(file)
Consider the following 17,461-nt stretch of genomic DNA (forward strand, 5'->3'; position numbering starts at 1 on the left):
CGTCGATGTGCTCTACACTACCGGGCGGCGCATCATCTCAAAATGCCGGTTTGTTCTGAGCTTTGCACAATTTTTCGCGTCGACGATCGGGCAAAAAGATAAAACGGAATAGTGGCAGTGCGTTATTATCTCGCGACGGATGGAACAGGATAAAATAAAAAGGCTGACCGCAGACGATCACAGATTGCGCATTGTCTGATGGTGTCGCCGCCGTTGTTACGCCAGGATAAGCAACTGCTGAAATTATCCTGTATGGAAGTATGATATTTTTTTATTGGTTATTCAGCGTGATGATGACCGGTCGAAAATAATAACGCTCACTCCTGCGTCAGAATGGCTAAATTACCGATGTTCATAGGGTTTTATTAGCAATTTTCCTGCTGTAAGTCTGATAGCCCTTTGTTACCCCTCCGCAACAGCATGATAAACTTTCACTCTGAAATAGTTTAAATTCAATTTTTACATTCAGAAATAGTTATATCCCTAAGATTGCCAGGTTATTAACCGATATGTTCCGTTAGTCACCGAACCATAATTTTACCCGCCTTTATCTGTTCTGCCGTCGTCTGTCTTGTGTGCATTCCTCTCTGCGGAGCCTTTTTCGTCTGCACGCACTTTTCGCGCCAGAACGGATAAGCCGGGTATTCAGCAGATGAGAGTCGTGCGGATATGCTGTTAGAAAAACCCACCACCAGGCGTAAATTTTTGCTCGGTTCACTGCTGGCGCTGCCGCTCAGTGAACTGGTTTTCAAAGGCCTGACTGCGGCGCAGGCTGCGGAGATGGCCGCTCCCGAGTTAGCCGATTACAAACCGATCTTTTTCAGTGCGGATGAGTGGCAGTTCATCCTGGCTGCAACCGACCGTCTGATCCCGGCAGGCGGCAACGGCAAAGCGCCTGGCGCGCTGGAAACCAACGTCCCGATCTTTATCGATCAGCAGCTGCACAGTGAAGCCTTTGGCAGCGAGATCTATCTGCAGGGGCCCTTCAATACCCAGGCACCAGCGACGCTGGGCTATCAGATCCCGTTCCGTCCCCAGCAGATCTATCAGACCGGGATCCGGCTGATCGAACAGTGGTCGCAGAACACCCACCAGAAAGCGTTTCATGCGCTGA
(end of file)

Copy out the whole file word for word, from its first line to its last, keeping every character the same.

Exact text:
Consider the following 17,461-nt stretch of genomic DNA (forward strand, 5'->3'; position numbering starts at 1 on the left):
CGTCGATGTGCTCTACACTACCGGGCGGCGCATCATCTCAAAATGCCGGTTTGTTCTGAGCTTTGCACAATTTTTCGCGTCGACGATCGGGCAAAAAGATAAAACGGAATAGTGGCAGTGCGTTATTATCTCGCGACGGATGGAACAGGATAAAATAAAAAGGCTGACCGCAGACGATCACAGATTGCGCATTGTCTGATGGTGTCGCCGCCGTTGTTACGCCAGGATAAGCAACTGCTGAAATTATCCTGTATGGAAGTATGATATTTTTTTATTGGTTATTCAGCGTGATGATGACCGGTCGAAAATAATAACGCTCACTCCTGCGTCAGAATGGCTAAATTACCGATGTTCATAGGGTTTTATTAGCAATTTTCCTGCTGTAAGTCTGATAGCCCTTTGTTACCCCTCCGCAACAGCATGATAAACTTTCACTCTGAAATAGTTTAAATTCAATTTTTACATTCAGAAATAGTTATATCCCTAAGATTGCCAGGTTATTAACCGATATGTTCCGTTAGTCACCGAACCATAATTTTACCCGCCTTTATCTGTTCTGCCGTCGTCTGTCTTGTGTGCATTCCTCTCTGCGGAGCCTTTTTCGTCTGCACGCACTTTTCGCGCCAGAACGGATAAGCCGGGTATTCAGCAGATGAGAGTCGTGCGGATATGCTGTTAGAAAAACCCACCACCAGGCGTAAATTTTTGCTCGGTTCACTGCTGGCGCTGCCGCTCAGTGAACTGGTTTTCAAAGGCCTGACTGCGGCGCAGGCTGCGGAGATGGCCGCTCCCGAGTTAGCCGATTACAAACCGATCTTTTTCAGTGCGGATGAGTGGCAGTTCATCCTGGCTGCAACCGACCGTCTGATCCCGGCAGGCGGCAACGGCAAAGCGCCTGGCGCGCTGGAAACCAACGTCCCGATCTTTATCGATCAGCAGCTGCACAGTGAAGCCTTTGGCAGCGAGATCTATCTGCAGGGGCCCTTCAATACCCAGGCACCAGCGACGCTGGGCTATCAGATCCCGTTCCGTCCCCAGCAGATCTATCAGACCGGGATCCGGCTGATCGAACAGTGGTCGCAGAACACCCACCAGAAAGCGTTTCATGCGCTGA